Ecology and Evolution of Darwin's Finches

ISBN-10: 0691048665
ISBN-13: 9780691048666
Edition: 1987 (Revised)
List price: $41.00
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Description: This text looks at how much has been learnt about the Darwin's Finch since Darwin's initial observations. It shows how interspecific competition and natural selection produce observable and measurable evolutionary change.

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Book details

List price: $41.00
Copyright year: 1987
Publisher: Princeton University Press
Publication date: 12/27/1999
Binding: Paperback
Pages: 512
Size: 6.25" wide x 9.50" long x 1.25" tall
Weight: 1.628
Language: English

This text looks at how much has been learnt about the Darwin's Finch since Darwin's initial observations. It shows how interspecific competition and natural selection produce observable and measurable evolutionary change.

Jonathan Weiner is an artist whose work has been exhibited in galleries across the United States. A graduate of the Rhode Island School of Design, he lives in New York City.

Foreword
Preface to the 1999 Edition
Preface
Introduction
Charles Darwin
After Darwin
The first synthesis
Evolutionary inference
Plan of the book
Characteristics of the Islands
Origins and ages
Distribution and sizes
Climate
Plants, 2Z Vegetation
Changes in the past
Changes in recent times
Cocos Island
Summary
General Characteristics and Distributions of Finches
The main groups
Genera
Species
Subspecies
Distributions
Patterns among the islands
Extinctions
Other land birds
Summary
Patterns of Morphological Variation
Introduction
The major simple patterns
The minor simple patterns
Correlations between traits
Size
Allometry
Shape
Multivariate shape variation
Geographical variation in size
Summary
Growth and Development
Introduction
Variation in egg size
Absolute growth
Relative growth
Summary
Beak Sizes, Beak Shapes, and Diets
Introduction
Feeding mechanics
Feeding types
Ecological significance of beak differences between species
Dietary differences between species
Dietary differences between populations of the same species
Dietary differences among individuals in a variable population
Summary
The Importance of Food to Finch Populations
Introduction
Plant phenology in the and zone
Finch phenology
Finch populations in relation to food supply
Extreme conditions
Food limitation of population sizes
The frequency of food limitation
Other factors limiting finch populations
Interspecific competition for food
Summary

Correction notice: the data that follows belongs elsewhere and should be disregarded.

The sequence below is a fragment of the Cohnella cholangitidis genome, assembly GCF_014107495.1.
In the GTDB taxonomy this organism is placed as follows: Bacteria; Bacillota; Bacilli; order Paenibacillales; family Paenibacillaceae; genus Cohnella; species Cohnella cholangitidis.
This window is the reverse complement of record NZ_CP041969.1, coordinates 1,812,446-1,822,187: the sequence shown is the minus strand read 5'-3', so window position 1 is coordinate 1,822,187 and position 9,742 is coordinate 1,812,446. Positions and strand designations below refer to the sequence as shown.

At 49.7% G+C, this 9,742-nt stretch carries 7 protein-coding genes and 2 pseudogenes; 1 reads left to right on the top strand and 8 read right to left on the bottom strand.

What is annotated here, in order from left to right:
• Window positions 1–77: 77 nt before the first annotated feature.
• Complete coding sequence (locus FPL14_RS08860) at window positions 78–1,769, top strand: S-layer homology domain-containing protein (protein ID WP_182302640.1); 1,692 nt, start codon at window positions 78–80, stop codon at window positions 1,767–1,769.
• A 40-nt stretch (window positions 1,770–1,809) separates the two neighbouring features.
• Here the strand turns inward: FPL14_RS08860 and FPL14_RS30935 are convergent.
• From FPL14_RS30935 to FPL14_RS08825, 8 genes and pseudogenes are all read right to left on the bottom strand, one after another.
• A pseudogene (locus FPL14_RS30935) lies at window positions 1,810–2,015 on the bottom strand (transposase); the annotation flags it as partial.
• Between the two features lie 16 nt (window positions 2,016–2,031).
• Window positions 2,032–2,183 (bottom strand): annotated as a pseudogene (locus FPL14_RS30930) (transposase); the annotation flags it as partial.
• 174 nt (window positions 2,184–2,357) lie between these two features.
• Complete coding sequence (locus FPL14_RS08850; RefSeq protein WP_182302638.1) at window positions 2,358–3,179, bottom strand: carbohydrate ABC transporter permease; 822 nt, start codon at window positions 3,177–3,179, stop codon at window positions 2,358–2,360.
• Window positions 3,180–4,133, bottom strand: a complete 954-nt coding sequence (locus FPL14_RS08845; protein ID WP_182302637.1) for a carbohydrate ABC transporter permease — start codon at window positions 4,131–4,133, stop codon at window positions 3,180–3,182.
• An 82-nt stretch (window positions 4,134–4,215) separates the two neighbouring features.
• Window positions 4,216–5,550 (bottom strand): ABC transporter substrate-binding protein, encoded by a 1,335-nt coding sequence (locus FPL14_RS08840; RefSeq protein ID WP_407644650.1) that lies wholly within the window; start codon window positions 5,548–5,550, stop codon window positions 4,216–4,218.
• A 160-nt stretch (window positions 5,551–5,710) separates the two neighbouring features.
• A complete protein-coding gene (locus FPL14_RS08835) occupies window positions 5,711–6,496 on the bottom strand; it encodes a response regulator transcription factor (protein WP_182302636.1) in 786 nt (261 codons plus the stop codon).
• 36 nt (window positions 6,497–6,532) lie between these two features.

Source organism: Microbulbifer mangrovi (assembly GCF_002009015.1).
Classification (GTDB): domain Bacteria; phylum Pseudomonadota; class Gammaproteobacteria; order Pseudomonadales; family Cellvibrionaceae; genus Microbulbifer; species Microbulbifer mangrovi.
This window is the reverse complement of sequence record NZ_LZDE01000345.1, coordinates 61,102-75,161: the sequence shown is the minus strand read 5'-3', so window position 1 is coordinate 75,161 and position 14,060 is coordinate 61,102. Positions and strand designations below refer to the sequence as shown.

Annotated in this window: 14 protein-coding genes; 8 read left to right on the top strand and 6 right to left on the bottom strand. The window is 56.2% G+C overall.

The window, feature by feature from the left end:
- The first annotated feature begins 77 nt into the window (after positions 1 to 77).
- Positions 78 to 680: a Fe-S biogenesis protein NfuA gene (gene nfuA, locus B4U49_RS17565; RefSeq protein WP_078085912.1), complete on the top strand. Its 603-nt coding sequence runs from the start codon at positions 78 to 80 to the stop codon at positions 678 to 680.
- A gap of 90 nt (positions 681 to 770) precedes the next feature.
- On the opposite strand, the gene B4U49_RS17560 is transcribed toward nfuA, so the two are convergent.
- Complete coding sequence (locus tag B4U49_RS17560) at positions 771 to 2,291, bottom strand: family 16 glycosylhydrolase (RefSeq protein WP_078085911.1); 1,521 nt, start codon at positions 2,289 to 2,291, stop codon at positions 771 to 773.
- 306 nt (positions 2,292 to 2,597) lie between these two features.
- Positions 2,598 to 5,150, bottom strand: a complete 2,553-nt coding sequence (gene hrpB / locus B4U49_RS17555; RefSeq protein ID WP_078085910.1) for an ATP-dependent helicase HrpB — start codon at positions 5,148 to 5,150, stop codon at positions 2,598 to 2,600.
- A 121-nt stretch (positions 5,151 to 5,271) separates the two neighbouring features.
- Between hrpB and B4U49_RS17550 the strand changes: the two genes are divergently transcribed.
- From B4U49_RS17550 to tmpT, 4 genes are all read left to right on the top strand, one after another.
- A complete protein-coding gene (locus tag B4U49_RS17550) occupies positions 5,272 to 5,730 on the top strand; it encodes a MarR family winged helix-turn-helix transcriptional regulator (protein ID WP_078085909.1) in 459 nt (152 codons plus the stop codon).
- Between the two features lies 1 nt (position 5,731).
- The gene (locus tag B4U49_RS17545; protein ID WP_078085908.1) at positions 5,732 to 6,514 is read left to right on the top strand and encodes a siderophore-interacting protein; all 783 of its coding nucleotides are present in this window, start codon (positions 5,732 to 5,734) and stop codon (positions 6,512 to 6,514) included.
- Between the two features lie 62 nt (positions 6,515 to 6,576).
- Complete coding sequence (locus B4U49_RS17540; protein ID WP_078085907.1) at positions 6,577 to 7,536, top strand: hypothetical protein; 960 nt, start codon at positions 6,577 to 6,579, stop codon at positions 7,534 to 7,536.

Population Variation and Natural Selection
Introduction
Relative variation
Theoretical background
Field studies
Genetic variation
Natural selection
Sexual selection
Countervailing selection
A summary of selection pressures
Sexual dimorphism
Genetic drift
Enhancement of genetic variation
Variation in relation to abundance, 20Z Other species
Summary
Species-Recognition and Mate Choice
Introduction
The possible cues used in species-recognition
Morphological cues
Song
Song and bill morphology as species cues
Imprinting
The learning of heterotypic song
Misimprinting
Beyond species-recognition: mate choice
Summary
Evolution and Speciation
Evolution
Origins
The number of species
The pattern of speciation
The time framework
Allopatric speciation
Alternative models of speciation
Parapatric speciation
Sympatric speciation
Alternatives to gradual genetic change
Conclusions and summary
Ecological Interactions during Speciation
Introduction
Ecological isolation
Causes of initial differentiation
An alternative view
Differentiation entirely in allopatry
The food supply hypothesis
Lack's evidence for competition
Tests of the competition hypothesis
Different explanations reconciled
Conclusions and summary
Competition and Finch Communities
Introduction
Combinations of species
Structure determined by competition
Minimum differences between coexisting species
Greater than minimum differences
A digression on methods of analysis, and on bias
Predictive models
The classical case of character release
Conclusions and summary
The Evolution of Reproductive Isolation
Introduction
Experimental tests
Implications of the experimental results
Reinforcement?
Absence of speciesfrom islands
Summary
Adapta

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